BookBrowse Reviews Consequence by Eric Fair

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Consequence

A Memoir

by Eric Fair

Consequence by Eric Fair X
Consequence by Eric Fair
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  • First Published:
    Apr 2016, 256 pages
    Paperback:
    Apr 2017, 256 pages

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Book Reviewed by:
Kim Kovacs
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One young man wrestles with his participation in the Iraq war as an interrogator, and the moral consequences of his actions.

Consequence is Eric Fair's memoir of his time as a private contractor in Iraq. He also describes the path that led him there and life after he returned to the United States. Part confession, part search for redemption, the book is a brutally honest account of Fair's experiences as an interrogator and the profound personal impact in the wake of a decision to "do his part" for his country.

Fair's account begins with his childhood and adolescence, clearly outlining the people and events that impacted the choices he made that eventually led him overseas. Heavily active in – and influenced by – the Presbyterian Church he explored becoming a Presbyterian minister. His true love, though, was for law enforcement, and after college and one tour of duty in the U.S. Army – during which he trained as an Arabic linguist – he was able to enroll in the police department in Bethlehem, PA. A rare heart condition shortly ended his career, however, and also prevented him from re-enlisting with the military in spite of the fact that the Iraq War was just beginning and recruits were needed. Lying about his cardiomyopathy, he first joined the National Security Agency and eventually found his way to Iraq as a private contractor working as an interrogator.

The author's experiences in Iraq, and the acts he witnessed and participated in during his time in the country make up the bulk of the book. While he himself never committed some of the more heinous acts against detainees, such as waterboarding, he frankly admits to being a torturer and to failing to report the beatings and similar acts he watched others commit. Fair's religious background forces him to acknowledge that he was in the wrong. "In Scripture," he writes, "God often works in prisons, but he is never on the side of the jailer. He is always on the side of the prisoner."

As the narrative continues, the author feels progressively worse about how the detainees are treated, but continues to participate although, as a contractor, he could quit any time. Repeatedly he acknowledges he's strayed from God's path and is on his own ("I have not just taken the wrong path. I have walked in the wrong direction entirely."). He senses he's beyond redemption, that there will be no forgiveness, and he bears a great sense of shame for the person he's become. Playing into his apprehensions are his feelings of guilt regarding how he's treated his wife, Karin, failing to appreciate the difficulties she's enduring back on the home front. Worse, he blames her for his own shortcomings as well as his determination to abide by the Army ethos of never quitting or looking weak in any way.

Although the author writes from a strongly Christian point of view, the book isn't a sermon on the evils of torture, nor does it delve into philosophical discussion. It remains a highly personal account throughout, focusing on actions, events and people. It's unlikely most readers will learn more about conditions in Iraq during the war there but they will gain a greater understanding of the permanent psychological impact such a war can have on those who participate.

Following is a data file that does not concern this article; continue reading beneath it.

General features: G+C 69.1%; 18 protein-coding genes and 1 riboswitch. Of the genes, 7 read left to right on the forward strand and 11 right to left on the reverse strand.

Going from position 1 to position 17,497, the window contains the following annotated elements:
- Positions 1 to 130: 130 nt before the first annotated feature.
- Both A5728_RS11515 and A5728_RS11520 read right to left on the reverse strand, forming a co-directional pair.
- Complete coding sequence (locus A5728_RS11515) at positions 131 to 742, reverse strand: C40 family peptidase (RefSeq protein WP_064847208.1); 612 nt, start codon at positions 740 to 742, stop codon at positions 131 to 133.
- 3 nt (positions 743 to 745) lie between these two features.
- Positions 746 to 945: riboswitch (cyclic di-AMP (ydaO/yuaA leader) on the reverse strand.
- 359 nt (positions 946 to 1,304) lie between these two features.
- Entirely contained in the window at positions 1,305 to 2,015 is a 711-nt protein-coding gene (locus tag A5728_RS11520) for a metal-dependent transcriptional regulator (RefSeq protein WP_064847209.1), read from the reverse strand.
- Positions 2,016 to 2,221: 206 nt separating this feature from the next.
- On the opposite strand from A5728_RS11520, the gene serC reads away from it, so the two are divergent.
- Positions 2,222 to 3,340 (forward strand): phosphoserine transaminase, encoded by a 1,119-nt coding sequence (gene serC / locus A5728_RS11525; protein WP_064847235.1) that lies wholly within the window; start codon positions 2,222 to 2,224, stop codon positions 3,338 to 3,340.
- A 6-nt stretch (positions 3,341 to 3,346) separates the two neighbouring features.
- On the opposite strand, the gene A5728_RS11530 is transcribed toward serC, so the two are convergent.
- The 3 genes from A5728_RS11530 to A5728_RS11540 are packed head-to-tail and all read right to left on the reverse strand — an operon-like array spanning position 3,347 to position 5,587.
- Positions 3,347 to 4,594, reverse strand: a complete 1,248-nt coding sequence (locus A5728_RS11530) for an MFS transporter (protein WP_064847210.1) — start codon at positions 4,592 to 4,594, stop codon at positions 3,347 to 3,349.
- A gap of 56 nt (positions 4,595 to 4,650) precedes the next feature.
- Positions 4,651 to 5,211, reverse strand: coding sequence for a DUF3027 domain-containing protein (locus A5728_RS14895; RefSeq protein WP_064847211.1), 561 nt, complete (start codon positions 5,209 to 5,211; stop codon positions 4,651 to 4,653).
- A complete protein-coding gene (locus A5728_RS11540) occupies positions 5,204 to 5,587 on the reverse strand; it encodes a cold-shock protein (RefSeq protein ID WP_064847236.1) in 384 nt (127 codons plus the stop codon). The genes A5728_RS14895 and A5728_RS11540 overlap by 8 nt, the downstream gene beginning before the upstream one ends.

This book will be a challenge for many. Stylistically, the author writes in short, clipped sentences with little variation, and I found that the technique grated a bit after a while. The author also includes a few descriptions of the torture sessions he conducted and observed, and at times these are stomach-turning.

The larger issue may be the narrative's overall tone; the author seems unrelentingly despondent throughout. The book's tenor is one of profound regret for the choices he has made as well as deep cynicism for the organizations he's worked for. It's painful to read how disappointed Fair is with his life:

I wake up and look at my son, and I think I've made a mistake. I think the decision to start a family is another wrong path; a symptom of my instability, another poorly planned transition, another closed door...I am lost, and I will never get back. I need to get out of the way...In Karin's room in the maternity ward, with my son lying at her feet, I think it is time to kill myself. I am interfering with too many other lives, too many other paths. I've been in Karin's way for years, holding her back, preventing her from moving forward while I looked backward and tried to salvage what was already gone.

While there's a small glimmer of hope toward the end, there's not really enough positive energy to leave readers with the feeling that things will get better for Fair and his family. One can't fault him for his honesty, and the way he conveys his mental state is profoundly affecting, but it certainly will affect readers.

That's not to say I don't recommend Consequence or that I am sorry I read it; I've long been fascinated by books about how wars impact those who've participated in them, and this book is among the best I've read. However, it will not appeal to everyone given its distressing subject matter and mood. Those searching for more understanding about the psychological effects of war are most likely to appreciate Fair's work.

Reviewed by Kim Kovacs

This review was originally published in The BookBrowse Review in May 2016, and has been updated for the April 2017 edition. Click here to go to this issue.

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